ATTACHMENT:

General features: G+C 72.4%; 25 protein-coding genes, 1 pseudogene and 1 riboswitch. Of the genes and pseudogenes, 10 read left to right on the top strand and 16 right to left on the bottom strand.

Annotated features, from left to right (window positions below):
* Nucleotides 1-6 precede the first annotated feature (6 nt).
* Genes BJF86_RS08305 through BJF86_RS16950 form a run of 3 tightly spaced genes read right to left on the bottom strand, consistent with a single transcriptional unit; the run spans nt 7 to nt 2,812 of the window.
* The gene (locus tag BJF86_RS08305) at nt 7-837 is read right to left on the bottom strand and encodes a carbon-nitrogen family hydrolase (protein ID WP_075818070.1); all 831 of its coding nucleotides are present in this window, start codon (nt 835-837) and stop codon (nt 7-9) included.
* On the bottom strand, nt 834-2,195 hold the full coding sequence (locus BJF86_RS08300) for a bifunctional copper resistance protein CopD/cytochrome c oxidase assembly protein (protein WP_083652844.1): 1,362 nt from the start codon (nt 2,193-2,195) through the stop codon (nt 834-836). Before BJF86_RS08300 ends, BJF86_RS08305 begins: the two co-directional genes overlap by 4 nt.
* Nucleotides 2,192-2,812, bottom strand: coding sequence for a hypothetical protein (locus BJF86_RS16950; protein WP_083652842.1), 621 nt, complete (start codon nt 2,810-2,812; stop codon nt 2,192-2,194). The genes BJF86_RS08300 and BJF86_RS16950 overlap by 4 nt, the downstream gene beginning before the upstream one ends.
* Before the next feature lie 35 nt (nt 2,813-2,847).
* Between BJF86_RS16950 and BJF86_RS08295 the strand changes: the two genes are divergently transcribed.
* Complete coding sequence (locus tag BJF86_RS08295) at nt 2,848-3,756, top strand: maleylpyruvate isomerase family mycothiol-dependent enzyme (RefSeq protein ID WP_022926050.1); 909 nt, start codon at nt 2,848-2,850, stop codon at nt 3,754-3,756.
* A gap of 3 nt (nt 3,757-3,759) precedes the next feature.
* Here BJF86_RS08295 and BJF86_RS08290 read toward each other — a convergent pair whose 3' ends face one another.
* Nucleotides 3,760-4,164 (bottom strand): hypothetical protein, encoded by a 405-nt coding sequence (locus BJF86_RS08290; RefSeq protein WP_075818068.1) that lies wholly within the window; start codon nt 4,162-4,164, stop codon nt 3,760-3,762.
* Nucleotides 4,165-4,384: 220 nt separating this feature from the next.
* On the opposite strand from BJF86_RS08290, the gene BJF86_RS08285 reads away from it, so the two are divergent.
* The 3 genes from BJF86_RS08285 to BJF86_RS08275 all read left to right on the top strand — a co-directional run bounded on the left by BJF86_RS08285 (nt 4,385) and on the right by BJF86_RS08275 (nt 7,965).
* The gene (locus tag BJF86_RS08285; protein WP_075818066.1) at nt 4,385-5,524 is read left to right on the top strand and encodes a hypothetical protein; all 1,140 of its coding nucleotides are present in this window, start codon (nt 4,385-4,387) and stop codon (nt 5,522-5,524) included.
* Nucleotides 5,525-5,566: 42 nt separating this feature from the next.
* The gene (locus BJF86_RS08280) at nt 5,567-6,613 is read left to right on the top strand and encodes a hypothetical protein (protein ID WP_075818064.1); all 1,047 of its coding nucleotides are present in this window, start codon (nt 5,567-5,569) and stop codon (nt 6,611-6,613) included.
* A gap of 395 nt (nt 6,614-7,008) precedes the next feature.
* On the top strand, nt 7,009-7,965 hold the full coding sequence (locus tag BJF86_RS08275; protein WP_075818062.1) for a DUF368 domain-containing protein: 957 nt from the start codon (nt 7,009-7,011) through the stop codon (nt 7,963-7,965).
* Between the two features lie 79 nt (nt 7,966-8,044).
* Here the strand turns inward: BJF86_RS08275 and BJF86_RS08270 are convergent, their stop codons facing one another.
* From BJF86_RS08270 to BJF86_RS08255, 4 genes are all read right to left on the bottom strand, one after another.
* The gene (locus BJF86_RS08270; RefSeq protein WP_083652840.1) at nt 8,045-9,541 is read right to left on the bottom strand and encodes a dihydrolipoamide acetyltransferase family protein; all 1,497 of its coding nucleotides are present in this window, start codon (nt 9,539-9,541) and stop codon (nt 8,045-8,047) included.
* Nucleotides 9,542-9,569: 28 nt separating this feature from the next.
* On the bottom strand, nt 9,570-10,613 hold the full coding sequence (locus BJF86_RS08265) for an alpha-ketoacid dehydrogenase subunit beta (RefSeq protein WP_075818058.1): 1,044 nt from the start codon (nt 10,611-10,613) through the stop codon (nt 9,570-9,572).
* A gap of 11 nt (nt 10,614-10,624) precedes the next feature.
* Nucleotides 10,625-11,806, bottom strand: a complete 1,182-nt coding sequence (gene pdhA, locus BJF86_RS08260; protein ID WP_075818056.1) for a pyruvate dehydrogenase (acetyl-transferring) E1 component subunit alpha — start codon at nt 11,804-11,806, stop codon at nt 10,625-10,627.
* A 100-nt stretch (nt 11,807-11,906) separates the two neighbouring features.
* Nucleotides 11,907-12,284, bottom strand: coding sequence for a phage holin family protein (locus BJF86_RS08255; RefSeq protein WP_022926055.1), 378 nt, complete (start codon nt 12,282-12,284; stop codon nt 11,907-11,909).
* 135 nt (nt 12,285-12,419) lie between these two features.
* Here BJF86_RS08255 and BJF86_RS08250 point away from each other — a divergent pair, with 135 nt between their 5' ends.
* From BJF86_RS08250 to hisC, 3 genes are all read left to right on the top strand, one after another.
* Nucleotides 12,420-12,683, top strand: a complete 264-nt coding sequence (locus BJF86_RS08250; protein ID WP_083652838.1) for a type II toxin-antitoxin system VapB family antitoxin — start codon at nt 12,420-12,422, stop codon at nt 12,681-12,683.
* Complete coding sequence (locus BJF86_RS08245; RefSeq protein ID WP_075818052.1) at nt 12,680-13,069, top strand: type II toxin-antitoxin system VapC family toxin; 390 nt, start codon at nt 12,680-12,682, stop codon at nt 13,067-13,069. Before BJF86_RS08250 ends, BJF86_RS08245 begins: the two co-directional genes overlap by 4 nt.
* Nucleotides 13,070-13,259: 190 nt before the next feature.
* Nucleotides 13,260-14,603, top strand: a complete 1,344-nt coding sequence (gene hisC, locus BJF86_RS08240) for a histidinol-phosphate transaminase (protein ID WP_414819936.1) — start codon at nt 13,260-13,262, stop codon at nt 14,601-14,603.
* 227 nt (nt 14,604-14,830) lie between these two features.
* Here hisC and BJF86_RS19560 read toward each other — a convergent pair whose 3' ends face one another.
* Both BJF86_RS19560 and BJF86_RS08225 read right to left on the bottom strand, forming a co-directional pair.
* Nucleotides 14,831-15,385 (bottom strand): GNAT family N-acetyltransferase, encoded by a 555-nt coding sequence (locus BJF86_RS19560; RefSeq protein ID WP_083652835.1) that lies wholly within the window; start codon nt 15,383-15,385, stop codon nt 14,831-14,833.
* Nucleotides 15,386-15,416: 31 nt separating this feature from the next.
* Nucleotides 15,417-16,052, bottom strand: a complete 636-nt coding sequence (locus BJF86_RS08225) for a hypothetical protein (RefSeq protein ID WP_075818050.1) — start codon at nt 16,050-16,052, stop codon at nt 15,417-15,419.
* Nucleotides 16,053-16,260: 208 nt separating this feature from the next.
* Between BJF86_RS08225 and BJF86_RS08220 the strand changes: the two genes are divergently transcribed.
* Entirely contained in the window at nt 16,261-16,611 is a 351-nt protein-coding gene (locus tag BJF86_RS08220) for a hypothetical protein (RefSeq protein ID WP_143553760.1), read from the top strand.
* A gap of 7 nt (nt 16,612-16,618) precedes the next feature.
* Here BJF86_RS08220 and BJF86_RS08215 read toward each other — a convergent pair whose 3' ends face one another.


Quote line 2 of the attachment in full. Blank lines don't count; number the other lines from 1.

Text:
Annotated features, from left to right (window positions below):